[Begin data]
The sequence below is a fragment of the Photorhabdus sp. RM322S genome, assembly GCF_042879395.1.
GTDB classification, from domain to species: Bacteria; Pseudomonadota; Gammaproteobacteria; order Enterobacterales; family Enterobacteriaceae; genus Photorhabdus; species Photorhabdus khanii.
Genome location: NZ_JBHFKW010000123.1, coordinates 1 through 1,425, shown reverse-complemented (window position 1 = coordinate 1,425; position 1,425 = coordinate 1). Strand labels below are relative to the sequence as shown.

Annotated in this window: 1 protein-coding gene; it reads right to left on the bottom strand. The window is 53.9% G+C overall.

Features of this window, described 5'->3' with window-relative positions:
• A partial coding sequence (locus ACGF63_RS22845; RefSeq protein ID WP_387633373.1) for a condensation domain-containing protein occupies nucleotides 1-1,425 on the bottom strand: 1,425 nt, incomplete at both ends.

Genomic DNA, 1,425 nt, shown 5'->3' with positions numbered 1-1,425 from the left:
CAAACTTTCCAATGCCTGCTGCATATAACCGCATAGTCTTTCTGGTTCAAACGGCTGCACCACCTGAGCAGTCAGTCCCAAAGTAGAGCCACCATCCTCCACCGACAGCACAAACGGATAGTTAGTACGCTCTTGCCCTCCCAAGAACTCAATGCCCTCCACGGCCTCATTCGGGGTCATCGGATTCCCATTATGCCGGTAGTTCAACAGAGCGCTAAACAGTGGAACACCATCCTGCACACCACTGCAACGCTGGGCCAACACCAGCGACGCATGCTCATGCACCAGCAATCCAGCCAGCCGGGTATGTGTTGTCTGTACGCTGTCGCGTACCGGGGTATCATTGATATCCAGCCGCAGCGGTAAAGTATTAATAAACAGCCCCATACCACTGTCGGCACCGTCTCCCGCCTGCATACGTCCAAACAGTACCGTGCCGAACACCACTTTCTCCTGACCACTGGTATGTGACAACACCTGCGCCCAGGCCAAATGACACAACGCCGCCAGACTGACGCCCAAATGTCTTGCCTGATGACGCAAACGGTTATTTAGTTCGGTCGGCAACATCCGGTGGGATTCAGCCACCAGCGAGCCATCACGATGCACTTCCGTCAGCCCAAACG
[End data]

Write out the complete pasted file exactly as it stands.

The sequence below is a fragment of the Photorhabdus sp. RM322S genome, assembly GCF_042879395.1.
GTDB classification, from domain to species: Bacteria; Pseudomonadota; Gammaproteobacteria; order Enterobacterales; family Enterobacteriaceae; genus Photorhabdus; species Photorhabdus khanii.
Genome location: NZ_JBHFKW010000123.1, coordinates 1 through 1,425, shown reverse-complemented (window position 1 = coordinate 1,425; position 1,425 = coordinate 1). Strand labels below are relative to the sequence as shown.

Annotated in this window: 1 protein-coding gene; it reads right to left on the bottom strand. The window is 53.9% G+C overall.

Features of this window, described 5'->3' with window-relative positions:
• A partial coding sequence (locus ACGF63_RS22845; RefSeq protein ID WP_387633373.1) for a condensation domain-containing protein occupies nucleotides 1-1,425 on the bottom strand: 1,425 nt, incomplete at both ends.

Genomic DNA, 1,425 nt, shown 5'->3' with positions numbered 1-1,425 from the left:
CAAACTTTCCAATGCCTGCTGCATATAACCGCATAGTCTTTCTGGTTCAAACGGCTGCACCACCTGAGCAGTCAGTCCCAAAGTAGAGCCACCATCCTCCACCGACAGCACAAACGGATAGTTAGTACGCTCTTGCCCTCCCAAGAACTCAATGCCCTCCACGGCCTCATTCGGGGTCATCGGATTCCCATTATGCCGGTAGTTCAACAGAGCGCTAAACAGTGGAACACCATCCTGCACACCACTGCAACGCTGGGCCAACACCAGCGACGCATGCTCATGCACCAGCAATCCAGCCAGCCGGGTATGTGTTGTCTGTACGCTGTCGCGTACCGGGGTATCATTGATATCCAGCCGCAGCGGTAAAGTATTAATAAACAGCCCCATACCACTGTCGGCACCGTCTCCCGCCTGCATACGTCCAAACAGTACCGTGCCGAACACCACTTTCTCCTGACCACTGGTATGTGACAACACCTGCGCCCAGGCCAAATGACACAACGCCGCCAGACTGACGCCCAAATGTCTTGCCTGATGACGCAAACGGTTATTTAGTTCGGTCGGCAACATCCGGTGGGATTCAGCCACCAGCGAGCCATCACGATGCACTTCCGTCAGCCCAAACG